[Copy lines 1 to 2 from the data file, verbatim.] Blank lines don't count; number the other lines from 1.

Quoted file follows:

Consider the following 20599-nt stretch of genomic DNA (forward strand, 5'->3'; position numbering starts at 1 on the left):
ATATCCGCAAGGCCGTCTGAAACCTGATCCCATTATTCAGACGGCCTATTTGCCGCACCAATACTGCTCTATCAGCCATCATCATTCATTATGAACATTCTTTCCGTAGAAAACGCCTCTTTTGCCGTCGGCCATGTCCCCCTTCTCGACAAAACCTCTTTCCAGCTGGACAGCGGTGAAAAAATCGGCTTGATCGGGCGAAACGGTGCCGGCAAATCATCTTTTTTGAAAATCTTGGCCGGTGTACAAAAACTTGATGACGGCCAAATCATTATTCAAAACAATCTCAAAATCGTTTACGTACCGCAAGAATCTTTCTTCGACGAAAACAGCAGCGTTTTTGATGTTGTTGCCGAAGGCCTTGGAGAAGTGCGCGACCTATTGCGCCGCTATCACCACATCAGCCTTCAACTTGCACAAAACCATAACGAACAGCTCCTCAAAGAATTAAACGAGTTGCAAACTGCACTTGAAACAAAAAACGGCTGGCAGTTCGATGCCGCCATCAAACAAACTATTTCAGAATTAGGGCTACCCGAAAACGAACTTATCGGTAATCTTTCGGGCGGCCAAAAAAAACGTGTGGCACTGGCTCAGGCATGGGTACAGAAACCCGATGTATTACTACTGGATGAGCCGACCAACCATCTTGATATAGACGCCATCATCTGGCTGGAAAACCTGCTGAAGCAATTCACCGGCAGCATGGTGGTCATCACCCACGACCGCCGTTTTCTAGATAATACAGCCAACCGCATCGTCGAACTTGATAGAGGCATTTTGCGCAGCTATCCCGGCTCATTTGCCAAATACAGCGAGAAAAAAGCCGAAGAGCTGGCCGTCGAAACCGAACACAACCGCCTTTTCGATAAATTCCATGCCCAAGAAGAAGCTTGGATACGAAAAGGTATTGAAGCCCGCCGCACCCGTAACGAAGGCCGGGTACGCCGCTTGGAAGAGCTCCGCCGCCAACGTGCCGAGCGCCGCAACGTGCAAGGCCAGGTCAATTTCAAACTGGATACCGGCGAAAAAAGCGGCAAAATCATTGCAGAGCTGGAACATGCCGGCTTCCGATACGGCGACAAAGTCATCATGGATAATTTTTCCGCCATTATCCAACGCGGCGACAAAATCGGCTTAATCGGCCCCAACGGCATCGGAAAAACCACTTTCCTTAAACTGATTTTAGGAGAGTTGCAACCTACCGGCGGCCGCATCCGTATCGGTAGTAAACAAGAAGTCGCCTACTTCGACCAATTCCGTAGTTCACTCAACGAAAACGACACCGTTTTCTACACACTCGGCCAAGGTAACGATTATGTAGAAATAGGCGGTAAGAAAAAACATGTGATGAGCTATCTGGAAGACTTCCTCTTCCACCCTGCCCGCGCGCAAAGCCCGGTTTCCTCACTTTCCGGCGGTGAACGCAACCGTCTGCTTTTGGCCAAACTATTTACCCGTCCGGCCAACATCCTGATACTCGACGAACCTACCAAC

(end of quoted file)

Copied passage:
Consider the following 20599-nt stretch of genomic DNA (forward strand, 5'->3'; position numbering starts at 1 on the left):
ATATCCGCAAGGCCGTCTGAAACCTGATCCCATTATTCAGACGGCCTATTTGCCGCACCAATACTGCTCTATCAGCCATCATCATTCATTATGAACATTCTTTCCGTAGAAAACGCCTCTTTTGCCGTCGGCCATGTCCCCCTTCTCGACAAAACCTCTTTCCAGCTGGACAGCGGTGAAAAAATCGGCTTGATCGGGCGAAACGGTGCCGGCAAATCATCTTTTTTGAAAATCTTGGCCGGTGTACAAAAACTTGATGACGGCCAAATCATTATTCAAAACAATCTCAAAATCGTTTACGTACCGCAAGAATCTTTCTTCGACGAAAACAGCAGCGTTTTTGATGTTGTTGCCGAAGGCCTTGGAGAAGTGCGCGACCTATTGCGCCGCTATCACCACATCAGCCTTCAACTTGCACAAAACCATAACGAACAGCTCCTCAAAGAATTAAACGAGTTGCAAACTGCACTTGAAACAAAAAACGGCTGGCAGTTCGATGCCGCCATCAAACAAACTATTTCAGAATTAGGGCTACCCGAAAACGAACTTATCGGTAATCTTTCGGGCGGCCAAAAAAAACGTGTGGCACTGGCTCAGGCATGGGTACAGAAACCCGATGTATTACTACTGGATGAGCCGACCAACCATCTTGATATAGACGCCATCATCTGGCTGGAAAACCTGCTGAAGCAATTCACCGGCAGCATGGTGGTCATCACCCACGACCGCCGTTTTCTAGATAATACAGCCAACCGCATCGTCGAACTTGATAGAGGCATTTTGCGCAGCTATCCCGGCTCATTTGCCAAATACAGCGAGAAAAAAGCCGAAGAGCTGGCCGTCGAAACCGAACACAACCGCCTTTTCGATAAATTCCATGCCCAAGAAGAAGCTTGGATACGAAAAGGTATTGAAGCCCGCCGCACCCGTAACGAAGGCCGGGTACGCCGCTTGGAAGAGCTCCGCCGCCAACGTGCCGAGCGCCGCAACGTGCAAGGCCAGGTCAATTTCAAACTGGATACCGGCGAAAAAAGCGGCAAAATCATTGCAGAGCTGGAACATGCCGGCTTCCGATACGGCGACAAAGTCATCATGGATAATTTTTCCGCCATTATCCAACGCGGCGACAAAATCGGCTTAATCGGCCCCAACGGCATCGGAAAAACCACTTTCCTTAAACTGATTTTAGGAGAGTTGCAACCTACCGGCGGCCGCATCCGTATCGGTAGTAAACAAGAAGTCGCCTACTTCGACCAATTCCGTAGTTCACTCAACGAAAACGACACCGTTTTCTACACACTCGGCCAAGGTAACGATTATGTAGAAATAGGCGGTAAGAAAAAACATGTGATGAGCTATCTGGAAGACTTCCTCTTCCACCCTGCCCGCGCGCAAAGCCCGGTTTCCTCACTTTCCGGCGGTGAACGCAACCGTCTGCTTTTGGCCAAACTATTTACCCGTCCGGCCAACATCCTGATACTCGACGAACCTACCAAC